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July 30, 2010 / V A Nichols

Response to Criticism of Silencing the Lambs

SILENCING THE LAMBS Fundraising for the Animals by Serving
Them for Dinner: The Myth of Humane Agriculture in Today’s
Animal Advocacy Movement

On “Silencing the Lambs”

Thank you to all of you who have expressed support for our releasing “Silencing the Lambs.” We found making this video a painful, though unavoidable, matter of conscience. We’ve been heartened by the level of response it has generated, which has been mostly positive.

Our goal in making this video was to spark discussion and rational debate on matters of great importance to the animals’ cause, matters that are too often being discussed and decided by a handful of people behind closed doors. Since it was released, several people have asked me to respond to criticisms made by Farm Sanctuary, one of the two organizations mentioned by name in the video. We believe that some of the things being said by Farm Sanctuary are inaccurate, and equally important, run the risk of shifting the discussion in a far less productive direction. We request that those on all sides of these issues avoid making wholesale judgments and/or directing harsh language toward any individual or organization. It is far more helpful to use this as an opportunity to encourage organizations to be accountable to the values they have publicly stated.

Certified HumaneFor the last several years, many of us have watched with growing concern as the language, affairs and public message of animal advocacy organizations and the animal-using industry have become increasingly intertwined. The public understandably becomes confused, and the industry takes advantage of this confusion. For example, an animal farmer named Joel Salatin, famous for slaughtering chickens in the movie Food, Inc., recently said in the media that he is in the “healing industry” and called his farm a “sanctuary”. Contributing to this confusion, some animal protection organizations now use romanticized imagery of animals on bucolic “humane” farms which can easily give the public the impression that voting for a given legislative initiative or purchasing the “right” kind of animal products will lead to a life for exploited animals not much different than that at a sanctuary. Many of us working in animal advocacy feel that this trend is disastrous, and represents an ongoing victory for the meat industry in its effort to co-opt animal advocacy by steadily shifting the public dialogue away from whether or not it is right to use and kill animals to what is the right way to use and kill animals.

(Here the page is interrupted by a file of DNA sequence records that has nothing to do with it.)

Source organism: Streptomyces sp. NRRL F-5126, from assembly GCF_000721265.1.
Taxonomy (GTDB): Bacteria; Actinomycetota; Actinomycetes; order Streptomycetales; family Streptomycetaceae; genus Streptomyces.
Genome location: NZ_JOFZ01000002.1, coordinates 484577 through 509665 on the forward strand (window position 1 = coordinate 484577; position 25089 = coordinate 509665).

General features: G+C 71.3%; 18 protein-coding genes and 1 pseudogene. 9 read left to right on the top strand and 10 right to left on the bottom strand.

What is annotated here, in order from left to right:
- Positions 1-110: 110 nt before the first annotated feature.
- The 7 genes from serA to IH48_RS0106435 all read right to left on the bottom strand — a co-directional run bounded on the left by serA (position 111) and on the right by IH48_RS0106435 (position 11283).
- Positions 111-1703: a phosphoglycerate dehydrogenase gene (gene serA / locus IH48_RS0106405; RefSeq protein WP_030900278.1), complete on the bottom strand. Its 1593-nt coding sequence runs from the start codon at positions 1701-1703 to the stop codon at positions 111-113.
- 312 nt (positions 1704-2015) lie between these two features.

We have now reached a point where serving meat and other animal products to raise money to “protect” farm animals is something that the largest animal advocacy organization in the US will not only promote, but do so using the photo of an individual animal over the phrase “Respect our Food” on an invitation with their logo. We feel the time has come to ask ourselves, how much is too much? How deeply must animal advocacy organizations become enmeshed in the affairs of those who make profits from using and killing animals before more of us stand up to object?

We have now reached a point where serving meat and other animal products to raise money to “protect” farm animals is something that the largest animal advocacy organization in the US will not only promote, but do so using the photo of an individual animal over the phrase “Respect our Food” on an invitation with their logo. We feel the time has come to ask ourselves, how much is too much? How deeply must animal advocacy organizations become enmeshed in the affairs of those who make profits from using and killing animals before more of us stand up to object?

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